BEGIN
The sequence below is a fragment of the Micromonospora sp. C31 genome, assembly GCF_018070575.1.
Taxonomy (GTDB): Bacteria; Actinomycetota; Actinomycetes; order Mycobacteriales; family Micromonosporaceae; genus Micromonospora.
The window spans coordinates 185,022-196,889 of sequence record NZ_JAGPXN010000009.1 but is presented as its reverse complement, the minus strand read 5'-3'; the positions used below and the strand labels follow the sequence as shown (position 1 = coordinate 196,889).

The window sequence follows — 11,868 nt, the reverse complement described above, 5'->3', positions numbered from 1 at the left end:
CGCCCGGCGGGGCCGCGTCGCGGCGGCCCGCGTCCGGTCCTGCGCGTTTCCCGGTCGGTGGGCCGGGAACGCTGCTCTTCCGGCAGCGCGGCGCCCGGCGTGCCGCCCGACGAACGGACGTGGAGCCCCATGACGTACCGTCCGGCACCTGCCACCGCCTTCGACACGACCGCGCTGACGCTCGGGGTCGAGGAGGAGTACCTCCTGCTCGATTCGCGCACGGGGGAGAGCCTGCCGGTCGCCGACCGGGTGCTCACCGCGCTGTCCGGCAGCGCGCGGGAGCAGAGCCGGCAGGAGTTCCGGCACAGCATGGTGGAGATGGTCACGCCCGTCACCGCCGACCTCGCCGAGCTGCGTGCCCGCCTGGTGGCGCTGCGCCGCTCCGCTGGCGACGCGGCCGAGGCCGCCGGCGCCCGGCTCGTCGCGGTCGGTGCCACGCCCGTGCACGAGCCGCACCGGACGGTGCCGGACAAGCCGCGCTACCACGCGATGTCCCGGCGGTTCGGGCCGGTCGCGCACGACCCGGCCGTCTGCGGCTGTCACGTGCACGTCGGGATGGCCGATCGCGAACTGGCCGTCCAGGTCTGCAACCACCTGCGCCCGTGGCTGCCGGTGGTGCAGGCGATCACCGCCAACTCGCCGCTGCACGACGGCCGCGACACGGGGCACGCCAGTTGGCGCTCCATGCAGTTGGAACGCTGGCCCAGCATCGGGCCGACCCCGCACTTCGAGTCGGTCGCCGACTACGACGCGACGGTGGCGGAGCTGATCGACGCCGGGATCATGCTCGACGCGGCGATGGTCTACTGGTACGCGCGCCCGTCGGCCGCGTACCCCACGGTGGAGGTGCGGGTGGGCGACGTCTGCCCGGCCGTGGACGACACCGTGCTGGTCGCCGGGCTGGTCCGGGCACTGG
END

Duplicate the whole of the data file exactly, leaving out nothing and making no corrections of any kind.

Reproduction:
The sequence below is a fragment of the Micromonospora sp. C31 genome, assembly GCF_018070575.1.
Taxonomy (GTDB): Bacteria; Actinomycetota; Actinomycetes; order Mycobacteriales; family Micromonosporaceae; genus Micromonospora.
The window spans coordinates 185,022-196,889 of sequence record NZ_JAGPXN010000009.1 but is presented as its reverse complement, the minus strand read 5'-3'; the positions used below and the strand labels follow the sequence as shown (position 1 = coordinate 196,889).

The window sequence follows — 11,868 nt, the reverse complement described above, 5'->3', positions numbered from 1 at the left end:
CGCCCGGCGGGGCCGCGTCGCGGCGGCCCGCGTCCGGTCCTGCGCGTTTCCCGGTCGGTGGGCCGGGAACGCTGCTCTTCCGGCAGCGCGGCGCCCGGCGTGCCGCCCGACGAACGGACGTGGAGCCCCATGACGTACCGTCCGGCACCTGCCACCGCCTTCGACACGACCGCGCTGACGCTCGGGGTCGAGGAGGAGTACCTCCTGCTCGATTCGCGCACGGGGGAGAGCCTGCCGGTCGCCGACCGGGTGCTCACCGCGCTGTCCGGCAGCGCGCGGGAGCAGAGCCGGCAGGAGTTCCGGCACAGCATGGTGGAGATGGTCACGCCCGTCACCGCCGACCTCGCCGAGCTGCGTGCCCGCCTGGTGGCGCTGCGCCGCTCCGCTGGCGACGCGGCCGAGGCCGCCGGCGCCCGGCTCGTCGCGGTCGGTGCCACGCCCGTGCACGAGCCGCACCGGACGGTGCCGGACAAGCCGCGCTACCACGCGATGTCCCGGCGGTTCGGGCCGGTCGCGCACGACCCGGCCGTCTGCGGCTGTCACGTGCACGTCGGGATGGCCGATCGCGAACTGGCCGTCCAGGTCTGCAACCACCTGCGCCCGTGGCTGCCGGTGGTGCAGGCGATCACCGCCAACTCGCCGCTGCACGACGGCCGCGACACGGGGCACGCCAGTTGGCGCTCCATGCAGTTGGAACGCTGGCCCAGCATCGGGCCGACCCCGCACTTCGAGTCGGTCGCCGACTACGACGCGACGGTGGCGGAGCTGATCGACGCCGGGATCATGCTCGACGCGGCGATGGTCTACTGGTACGCGCGCCCGTCGGCCGCGTACCCCACGGTGGAGGTGCGGGTGGGCGACGTCTGCCCGGCCGTGGACGACACCGTGCTGGTCGCCGGGCTGGTCCGGGCACTGG